Using this definition on our asset we see for example:
  • Compared with the benchmark SPY (0.67) in the period of the last 5 years, the excess return divided by the downside deviation of 1.33 of Copart is higher, thus better.
  • Compared with SPY (0.62) in the period of the last 3 years, the downside risk / excess return profile of 0.73 is higher, thus better.

Ulcer:

'Ulcer Index is a method for measuring investment risk that addresses the real concerns of investors, unlike the widely used standard deviation of return. UI is a measure of the depth and duration of drawdowns in prices from earlier highs. Using Ulcer Index instead of standard deviation can lead to very different conclusions about investment risk and risk-adjusted return, especially when evaluating strategies that seek to avoid major declines in portfolio value (market timing, dynamic asset allocation, hedge funds, etc.). The Ulcer Index was originally developed in 1987. Since then, it has been widely recognized and adopted by the investment community. According to Nelson Freeburg, editor of Formula Research, Ulcer Index is “perhaps the most fully realized statistical portrait of risk there is.'

Applying this definition to our asset in some examples:
  • Compared with the benchmark SPY (6.16 ) in the period of the last 5 years, the Ulcer Index of 13 of Copart is greater, thus worse.
  • Looking at Ulcer Index in of 13 in the period of the last 3 years, we see it is relatively larger, thus worse in comparison to SPY (6.87 ).

MaxDD:

'A maximum drawdown is the maximum loss from a peak to a trough of a portfolio, before a new peak is attained. Maximum Drawdown is an indicator of downside risk over a specified time period. It can be used both as a stand-alone measure or as an input into other metrics such as 'Return over Maximum Drawdown' and the Calmar Ratio. Maximum Drawdown is expressed in percentage terms.'

Using this definition on our asset we see for example:
  • Compared with the benchmark SPY (-33.7 days) in the period of the last 5 years, the maximum drop from peak to valley of -43.8 days of Copart is lower, thus worse.
  • Compared with SPY (-33.7 days) in the period of the last 3 years, the maximum DrawDown of -43.8 days is lower, thus worse.

MaxDuration:

'The Maximum Drawdown Duration is an extension of the Maximum Drawdown. However, this metric does not explain the drawdown in dollars or percentages, rather in days, weeks, or months. It is the length of time the account was in the Max Drawdown. A Max Drawdown measures a retrenchment from when an equity curve reaches a new high. It’s the maximum an account lost during that retrenchment. This method is applied because a valley can’t be measured until a new high occurs. Once the new high is reached, the percentage change from the old high to the bottom of the largest trough is recorded.'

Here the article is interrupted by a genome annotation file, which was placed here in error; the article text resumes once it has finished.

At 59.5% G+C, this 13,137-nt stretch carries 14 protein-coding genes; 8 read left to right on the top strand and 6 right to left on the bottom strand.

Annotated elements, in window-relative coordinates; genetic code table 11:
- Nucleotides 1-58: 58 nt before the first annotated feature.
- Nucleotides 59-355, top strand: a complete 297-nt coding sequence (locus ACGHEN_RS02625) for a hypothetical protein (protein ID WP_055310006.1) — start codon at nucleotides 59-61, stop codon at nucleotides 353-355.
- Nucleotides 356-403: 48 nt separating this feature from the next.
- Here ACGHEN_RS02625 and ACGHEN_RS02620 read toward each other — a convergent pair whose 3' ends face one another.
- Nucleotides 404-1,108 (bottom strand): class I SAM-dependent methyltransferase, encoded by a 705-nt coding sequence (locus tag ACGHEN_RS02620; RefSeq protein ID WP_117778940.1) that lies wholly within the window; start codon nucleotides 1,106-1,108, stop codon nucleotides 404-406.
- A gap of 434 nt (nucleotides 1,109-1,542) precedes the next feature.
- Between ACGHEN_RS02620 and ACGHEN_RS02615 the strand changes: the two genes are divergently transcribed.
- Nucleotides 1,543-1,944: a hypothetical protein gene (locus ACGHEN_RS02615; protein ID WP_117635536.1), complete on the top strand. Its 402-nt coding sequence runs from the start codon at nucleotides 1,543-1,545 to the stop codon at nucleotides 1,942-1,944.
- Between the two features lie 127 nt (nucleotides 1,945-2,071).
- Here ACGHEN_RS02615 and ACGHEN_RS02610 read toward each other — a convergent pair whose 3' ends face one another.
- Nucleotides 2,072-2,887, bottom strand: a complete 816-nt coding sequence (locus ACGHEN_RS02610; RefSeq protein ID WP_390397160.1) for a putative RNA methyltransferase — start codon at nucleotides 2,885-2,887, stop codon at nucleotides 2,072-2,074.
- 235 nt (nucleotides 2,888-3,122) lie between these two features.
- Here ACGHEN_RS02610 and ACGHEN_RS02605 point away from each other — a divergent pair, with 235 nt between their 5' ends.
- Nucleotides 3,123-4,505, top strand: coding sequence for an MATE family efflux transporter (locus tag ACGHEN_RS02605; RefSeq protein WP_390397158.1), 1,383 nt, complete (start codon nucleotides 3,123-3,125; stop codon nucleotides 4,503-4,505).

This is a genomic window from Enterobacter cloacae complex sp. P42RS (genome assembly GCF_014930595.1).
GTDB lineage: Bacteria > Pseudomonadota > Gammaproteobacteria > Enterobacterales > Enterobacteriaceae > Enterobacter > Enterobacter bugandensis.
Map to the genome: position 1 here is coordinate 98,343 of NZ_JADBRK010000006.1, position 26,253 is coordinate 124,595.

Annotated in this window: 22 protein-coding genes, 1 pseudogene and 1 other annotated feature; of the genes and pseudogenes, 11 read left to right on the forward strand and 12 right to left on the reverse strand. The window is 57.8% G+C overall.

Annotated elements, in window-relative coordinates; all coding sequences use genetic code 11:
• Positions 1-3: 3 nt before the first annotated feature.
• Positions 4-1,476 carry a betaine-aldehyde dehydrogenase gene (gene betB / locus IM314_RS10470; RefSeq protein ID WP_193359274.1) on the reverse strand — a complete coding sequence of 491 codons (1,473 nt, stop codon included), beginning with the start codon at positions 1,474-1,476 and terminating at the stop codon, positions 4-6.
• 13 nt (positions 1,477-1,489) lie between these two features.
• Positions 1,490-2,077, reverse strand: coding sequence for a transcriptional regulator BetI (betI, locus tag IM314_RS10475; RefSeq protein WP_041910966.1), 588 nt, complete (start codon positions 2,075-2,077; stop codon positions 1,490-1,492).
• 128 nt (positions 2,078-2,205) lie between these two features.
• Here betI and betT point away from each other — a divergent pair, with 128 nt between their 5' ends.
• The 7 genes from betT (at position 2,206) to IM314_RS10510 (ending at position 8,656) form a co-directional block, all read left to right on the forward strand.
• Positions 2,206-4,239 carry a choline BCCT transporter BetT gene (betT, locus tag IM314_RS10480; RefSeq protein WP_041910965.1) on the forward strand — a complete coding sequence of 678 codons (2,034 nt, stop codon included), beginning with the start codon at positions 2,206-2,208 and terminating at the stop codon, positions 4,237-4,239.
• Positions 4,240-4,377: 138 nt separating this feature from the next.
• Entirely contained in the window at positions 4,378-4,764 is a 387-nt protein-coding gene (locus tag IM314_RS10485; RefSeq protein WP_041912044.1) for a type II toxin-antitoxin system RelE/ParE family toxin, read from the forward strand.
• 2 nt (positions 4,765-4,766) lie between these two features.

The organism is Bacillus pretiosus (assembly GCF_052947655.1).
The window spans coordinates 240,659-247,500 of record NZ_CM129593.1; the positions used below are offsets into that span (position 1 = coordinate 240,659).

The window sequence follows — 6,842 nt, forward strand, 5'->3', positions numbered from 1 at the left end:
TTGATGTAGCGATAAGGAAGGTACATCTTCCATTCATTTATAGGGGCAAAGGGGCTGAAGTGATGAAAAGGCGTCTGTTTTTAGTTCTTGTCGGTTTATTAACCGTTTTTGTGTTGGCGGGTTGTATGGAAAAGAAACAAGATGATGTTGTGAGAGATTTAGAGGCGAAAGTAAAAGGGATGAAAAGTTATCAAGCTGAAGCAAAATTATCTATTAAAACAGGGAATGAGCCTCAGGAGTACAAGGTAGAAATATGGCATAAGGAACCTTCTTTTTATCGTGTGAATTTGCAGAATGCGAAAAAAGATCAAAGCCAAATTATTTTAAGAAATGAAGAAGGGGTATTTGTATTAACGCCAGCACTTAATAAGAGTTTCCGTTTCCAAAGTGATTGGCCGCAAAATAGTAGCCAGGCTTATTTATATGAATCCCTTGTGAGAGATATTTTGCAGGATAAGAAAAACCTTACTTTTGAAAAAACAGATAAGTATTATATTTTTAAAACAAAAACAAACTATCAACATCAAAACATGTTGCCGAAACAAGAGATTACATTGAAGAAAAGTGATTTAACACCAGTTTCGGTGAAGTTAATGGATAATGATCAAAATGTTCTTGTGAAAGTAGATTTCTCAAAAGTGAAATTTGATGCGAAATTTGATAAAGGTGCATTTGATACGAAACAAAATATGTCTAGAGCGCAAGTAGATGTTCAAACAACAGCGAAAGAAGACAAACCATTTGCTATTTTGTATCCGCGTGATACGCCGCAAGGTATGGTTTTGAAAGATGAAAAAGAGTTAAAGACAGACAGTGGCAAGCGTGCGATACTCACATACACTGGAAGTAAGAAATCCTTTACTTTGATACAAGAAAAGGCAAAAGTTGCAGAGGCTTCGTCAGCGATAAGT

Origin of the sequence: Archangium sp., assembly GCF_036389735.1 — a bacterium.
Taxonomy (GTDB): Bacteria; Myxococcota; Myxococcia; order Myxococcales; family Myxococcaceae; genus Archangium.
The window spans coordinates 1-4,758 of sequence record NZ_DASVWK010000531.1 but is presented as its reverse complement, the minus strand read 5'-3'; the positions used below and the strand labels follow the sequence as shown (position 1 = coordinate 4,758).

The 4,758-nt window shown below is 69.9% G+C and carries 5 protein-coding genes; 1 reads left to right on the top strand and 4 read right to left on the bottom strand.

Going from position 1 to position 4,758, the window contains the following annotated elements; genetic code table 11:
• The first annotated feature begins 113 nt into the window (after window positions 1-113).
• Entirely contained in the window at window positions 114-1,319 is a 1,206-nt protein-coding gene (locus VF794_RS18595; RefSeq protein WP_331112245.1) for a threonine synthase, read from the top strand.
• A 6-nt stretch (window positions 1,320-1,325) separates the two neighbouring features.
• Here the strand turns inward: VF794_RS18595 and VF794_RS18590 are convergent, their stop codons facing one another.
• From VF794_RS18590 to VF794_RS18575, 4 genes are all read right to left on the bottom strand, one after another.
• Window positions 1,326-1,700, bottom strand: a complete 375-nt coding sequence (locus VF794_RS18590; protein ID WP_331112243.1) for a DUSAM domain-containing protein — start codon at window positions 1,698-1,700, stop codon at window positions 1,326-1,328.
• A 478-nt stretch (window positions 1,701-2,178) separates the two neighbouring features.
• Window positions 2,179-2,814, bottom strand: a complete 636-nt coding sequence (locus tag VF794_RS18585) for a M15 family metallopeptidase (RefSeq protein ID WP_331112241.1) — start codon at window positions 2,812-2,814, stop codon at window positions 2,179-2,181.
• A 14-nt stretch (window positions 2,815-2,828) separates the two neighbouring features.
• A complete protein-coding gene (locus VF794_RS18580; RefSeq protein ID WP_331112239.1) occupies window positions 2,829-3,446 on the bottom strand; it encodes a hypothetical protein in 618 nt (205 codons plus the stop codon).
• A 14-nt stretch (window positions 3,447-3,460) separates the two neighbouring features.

Applying this definition to our asset in some examples:
  • The maximum days below previous high over 5 years of Copart is 153 days, which is larger, thus worse compared to the benchmark SPY (139 days) in the same period.
  • Compared with SPY (119 days) in the period of the last 3 years, the maximum time in days below previous high water mark of 136 days is higher, thus worse.

AveDuration:

'The Drawdown Duration is the length of any peak to peak period, or the time between new equity highs. The Avg Drawdown Duration is the average amount of time an investment has seen between peaks (equity highs), or in other terms the average of time under water of all drawdowns. So in contrast to the Maximum duration it does not measure only one drawdown event but calculates the average of all.'

Which means for our asset as example:
  • Looking at the average days below previous high of 36 days in the last 5 years of Copart, we see it is relatively higher, thus worse in comparison to the benchmark SPY (35 days)
  • During the last 3 years, the average days below previous high is 38 days, which is higher, thus worse than the value of 27 days from the benchmark.

Performance (YTD)

Historical returns have been extended using synthetic data.

Allocations ()

Allocations

Returns (%)

  • Note that yearly returns do not equal the sum of monthly returns due to compounding.
  • Performance results of Copart are hypothetical, do not account for slippage, fees or taxes, and are based on backtesting, which has many inherent limitations, some of which are described in our Terms of Use.